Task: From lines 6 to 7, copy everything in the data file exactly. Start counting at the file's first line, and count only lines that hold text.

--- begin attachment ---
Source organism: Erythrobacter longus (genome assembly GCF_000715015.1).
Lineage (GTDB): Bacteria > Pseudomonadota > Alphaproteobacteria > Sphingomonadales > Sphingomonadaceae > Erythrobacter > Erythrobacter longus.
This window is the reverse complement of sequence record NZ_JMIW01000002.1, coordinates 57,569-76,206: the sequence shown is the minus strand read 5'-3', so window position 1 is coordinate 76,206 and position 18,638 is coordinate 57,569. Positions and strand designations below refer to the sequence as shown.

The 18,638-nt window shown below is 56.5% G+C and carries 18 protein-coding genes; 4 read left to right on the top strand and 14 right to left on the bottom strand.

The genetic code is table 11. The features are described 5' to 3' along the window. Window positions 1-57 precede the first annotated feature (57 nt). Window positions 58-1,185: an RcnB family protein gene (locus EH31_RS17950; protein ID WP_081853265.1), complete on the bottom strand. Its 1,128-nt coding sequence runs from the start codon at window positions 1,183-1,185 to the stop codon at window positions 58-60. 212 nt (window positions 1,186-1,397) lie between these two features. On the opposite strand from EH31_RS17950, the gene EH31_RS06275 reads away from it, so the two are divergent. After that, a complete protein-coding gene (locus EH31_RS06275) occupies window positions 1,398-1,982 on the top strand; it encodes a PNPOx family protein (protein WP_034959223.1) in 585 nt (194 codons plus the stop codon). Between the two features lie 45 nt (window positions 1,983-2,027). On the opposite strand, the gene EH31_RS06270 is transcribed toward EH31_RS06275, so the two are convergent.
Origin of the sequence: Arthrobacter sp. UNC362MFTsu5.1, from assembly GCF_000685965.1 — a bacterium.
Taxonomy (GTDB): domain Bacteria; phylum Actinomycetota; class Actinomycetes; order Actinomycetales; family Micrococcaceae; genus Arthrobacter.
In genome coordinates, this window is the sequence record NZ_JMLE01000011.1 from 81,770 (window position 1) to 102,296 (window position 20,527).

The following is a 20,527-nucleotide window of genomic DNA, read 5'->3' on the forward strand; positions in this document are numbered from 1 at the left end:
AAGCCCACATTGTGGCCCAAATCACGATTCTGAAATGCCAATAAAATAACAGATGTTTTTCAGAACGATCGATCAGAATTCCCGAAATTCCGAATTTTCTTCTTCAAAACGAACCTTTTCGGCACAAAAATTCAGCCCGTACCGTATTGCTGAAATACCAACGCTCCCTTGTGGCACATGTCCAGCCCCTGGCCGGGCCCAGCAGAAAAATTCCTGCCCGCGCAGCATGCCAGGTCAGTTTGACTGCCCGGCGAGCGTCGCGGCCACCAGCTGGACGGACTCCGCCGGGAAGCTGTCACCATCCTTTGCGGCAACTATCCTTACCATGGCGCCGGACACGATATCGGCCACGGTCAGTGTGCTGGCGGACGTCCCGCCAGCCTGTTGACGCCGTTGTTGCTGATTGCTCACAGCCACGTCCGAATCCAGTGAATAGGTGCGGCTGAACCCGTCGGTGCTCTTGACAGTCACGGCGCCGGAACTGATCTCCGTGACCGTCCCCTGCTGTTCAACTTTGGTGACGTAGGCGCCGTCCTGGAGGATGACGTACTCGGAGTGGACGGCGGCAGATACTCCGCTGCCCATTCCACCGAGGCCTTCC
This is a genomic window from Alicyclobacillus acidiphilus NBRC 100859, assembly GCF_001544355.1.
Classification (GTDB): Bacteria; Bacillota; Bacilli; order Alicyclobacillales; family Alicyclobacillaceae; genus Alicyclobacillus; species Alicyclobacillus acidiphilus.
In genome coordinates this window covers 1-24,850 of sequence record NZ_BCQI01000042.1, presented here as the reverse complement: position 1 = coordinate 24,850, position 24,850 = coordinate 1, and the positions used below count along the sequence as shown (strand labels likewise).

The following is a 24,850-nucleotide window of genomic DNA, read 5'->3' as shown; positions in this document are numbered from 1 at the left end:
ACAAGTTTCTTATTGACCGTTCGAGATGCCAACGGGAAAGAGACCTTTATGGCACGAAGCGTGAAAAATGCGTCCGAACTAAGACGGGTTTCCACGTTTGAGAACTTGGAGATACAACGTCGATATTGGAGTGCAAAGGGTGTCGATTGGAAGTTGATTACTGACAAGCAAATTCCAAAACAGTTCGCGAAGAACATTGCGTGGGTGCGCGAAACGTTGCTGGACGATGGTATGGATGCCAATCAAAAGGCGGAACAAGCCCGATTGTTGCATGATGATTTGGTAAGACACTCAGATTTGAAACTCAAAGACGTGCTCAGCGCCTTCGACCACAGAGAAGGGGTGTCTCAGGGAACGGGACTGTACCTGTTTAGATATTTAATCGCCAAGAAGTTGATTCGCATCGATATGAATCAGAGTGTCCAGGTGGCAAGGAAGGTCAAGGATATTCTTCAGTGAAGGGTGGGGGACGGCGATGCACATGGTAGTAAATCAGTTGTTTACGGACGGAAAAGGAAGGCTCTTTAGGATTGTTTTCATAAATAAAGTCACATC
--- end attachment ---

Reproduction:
Origin of the sequence: Arthrobacter sp. UNC362MFTsu5.1, from assembly GCF_000685965.1 — a bacterium.
Taxonomy (GTDB): domain Bacteria; phylum Actinomycetota; class Actinomycetes; order Actinomycetales; family Micrococcaceae; genus Arthrobacter.